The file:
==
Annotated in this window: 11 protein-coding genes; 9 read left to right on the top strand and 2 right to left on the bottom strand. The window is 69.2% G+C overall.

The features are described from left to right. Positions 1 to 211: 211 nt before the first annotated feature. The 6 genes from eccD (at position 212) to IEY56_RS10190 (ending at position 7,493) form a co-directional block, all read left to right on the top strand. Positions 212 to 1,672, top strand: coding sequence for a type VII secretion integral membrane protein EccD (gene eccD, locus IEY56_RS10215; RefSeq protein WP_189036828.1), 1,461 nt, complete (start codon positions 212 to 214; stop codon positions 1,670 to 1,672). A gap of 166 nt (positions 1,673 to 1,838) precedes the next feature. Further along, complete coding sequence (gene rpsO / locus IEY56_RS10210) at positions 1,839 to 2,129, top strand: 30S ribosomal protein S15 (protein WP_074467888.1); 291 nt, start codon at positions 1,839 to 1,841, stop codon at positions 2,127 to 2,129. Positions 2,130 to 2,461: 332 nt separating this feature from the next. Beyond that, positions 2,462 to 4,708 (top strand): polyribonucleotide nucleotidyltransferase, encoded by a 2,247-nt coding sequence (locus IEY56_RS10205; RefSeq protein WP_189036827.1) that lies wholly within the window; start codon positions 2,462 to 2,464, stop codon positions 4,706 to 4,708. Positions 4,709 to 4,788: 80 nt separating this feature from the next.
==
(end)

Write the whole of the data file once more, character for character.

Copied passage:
Annotated in this window: 11 protein-coding genes; 9 read left to right on the top strand and 2 right to left on the bottom strand. The window is 69.2% G+C overall.

The features are described from left to right. Positions 1 to 211: 211 nt before the first annotated feature. The 6 genes from eccD (at position 212) to IEY56_RS10190 (ending at position 7,493) form a co-directional block, all read left to right on the top strand. Positions 212 to 1,672, top strand: coding sequence for a type VII secretion integral membrane protein EccD (gene eccD, locus IEY56_RS10215; RefSeq protein WP_189036828.1), 1,461 nt, complete (start codon positions 212 to 214; stop codon positions 1,670 to 1,672). A gap of 166 nt (positions 1,673 to 1,838) precedes the next feature. Further along, complete coding sequence (gene rpsO / locus IEY56_RS10210) at positions 1,839 to 2,129, top strand: 30S ribosomal protein S15 (protein WP_074467888.1); 291 nt, start codon at positions 1,839 to 1,841, stop codon at positions 2,127 to 2,129. Positions 2,130 to 2,461: 332 nt separating this feature from the next. Beyond that, positions 2,462 to 4,708 (top strand): polyribonucleotide nucleotidyltransferase, encoded by a 2,247-nt coding sequence (locus IEY56_RS10205; RefSeq protein WP_189036827.1) that lies wholly within the window; start codon positions 2,462 to 2,464, stop codon positions 4,706 to 4,708. Positions 4,709 to 4,788: 80 nt separating this feature from the next.